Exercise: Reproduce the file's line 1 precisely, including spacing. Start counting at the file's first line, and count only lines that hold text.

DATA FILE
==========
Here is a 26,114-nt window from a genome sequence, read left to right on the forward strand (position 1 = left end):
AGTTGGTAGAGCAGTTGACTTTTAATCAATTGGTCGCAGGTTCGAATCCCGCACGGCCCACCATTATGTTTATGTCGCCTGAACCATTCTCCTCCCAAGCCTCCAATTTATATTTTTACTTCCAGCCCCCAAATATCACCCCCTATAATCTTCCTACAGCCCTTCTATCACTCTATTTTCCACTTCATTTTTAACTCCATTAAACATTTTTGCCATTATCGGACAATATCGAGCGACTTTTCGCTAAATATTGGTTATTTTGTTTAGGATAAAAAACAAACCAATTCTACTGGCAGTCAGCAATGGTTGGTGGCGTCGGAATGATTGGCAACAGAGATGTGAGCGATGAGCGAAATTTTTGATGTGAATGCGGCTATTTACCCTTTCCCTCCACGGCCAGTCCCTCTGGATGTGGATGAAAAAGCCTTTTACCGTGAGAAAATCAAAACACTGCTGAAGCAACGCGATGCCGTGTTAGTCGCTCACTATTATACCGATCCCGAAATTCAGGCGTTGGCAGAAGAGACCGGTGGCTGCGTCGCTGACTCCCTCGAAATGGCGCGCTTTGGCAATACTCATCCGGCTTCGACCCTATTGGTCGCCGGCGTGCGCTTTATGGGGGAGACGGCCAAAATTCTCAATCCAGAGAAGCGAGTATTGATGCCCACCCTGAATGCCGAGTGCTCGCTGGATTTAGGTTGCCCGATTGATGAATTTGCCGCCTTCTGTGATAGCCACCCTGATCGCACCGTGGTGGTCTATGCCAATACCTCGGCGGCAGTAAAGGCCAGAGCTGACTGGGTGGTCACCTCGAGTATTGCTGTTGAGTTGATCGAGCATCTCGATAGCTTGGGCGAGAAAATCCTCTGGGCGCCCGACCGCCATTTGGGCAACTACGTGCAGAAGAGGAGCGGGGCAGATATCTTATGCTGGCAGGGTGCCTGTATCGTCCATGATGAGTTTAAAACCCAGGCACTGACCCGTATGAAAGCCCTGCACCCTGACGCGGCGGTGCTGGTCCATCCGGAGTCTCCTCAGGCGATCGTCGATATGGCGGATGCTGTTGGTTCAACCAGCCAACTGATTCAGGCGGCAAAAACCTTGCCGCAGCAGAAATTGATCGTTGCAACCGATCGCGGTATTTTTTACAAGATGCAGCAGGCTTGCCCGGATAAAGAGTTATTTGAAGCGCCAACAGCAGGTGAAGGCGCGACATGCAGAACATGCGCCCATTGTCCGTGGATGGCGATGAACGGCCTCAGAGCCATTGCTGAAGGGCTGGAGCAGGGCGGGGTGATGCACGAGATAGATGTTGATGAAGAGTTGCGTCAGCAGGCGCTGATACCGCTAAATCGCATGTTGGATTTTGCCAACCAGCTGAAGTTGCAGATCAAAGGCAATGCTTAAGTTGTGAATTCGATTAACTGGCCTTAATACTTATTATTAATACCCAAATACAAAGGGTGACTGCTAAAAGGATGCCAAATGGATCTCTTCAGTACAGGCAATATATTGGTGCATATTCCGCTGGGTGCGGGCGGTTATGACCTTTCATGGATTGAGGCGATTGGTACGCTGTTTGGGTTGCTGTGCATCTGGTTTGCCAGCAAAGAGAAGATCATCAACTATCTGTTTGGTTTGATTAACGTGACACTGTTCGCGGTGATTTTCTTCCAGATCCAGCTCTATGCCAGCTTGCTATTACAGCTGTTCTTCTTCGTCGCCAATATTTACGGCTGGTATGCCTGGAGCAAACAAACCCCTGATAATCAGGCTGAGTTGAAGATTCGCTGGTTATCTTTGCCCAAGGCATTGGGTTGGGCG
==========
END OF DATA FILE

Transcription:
Here is a 26,114-nt window from a genome sequence, read left to right on the forward strand (position 1 = left end):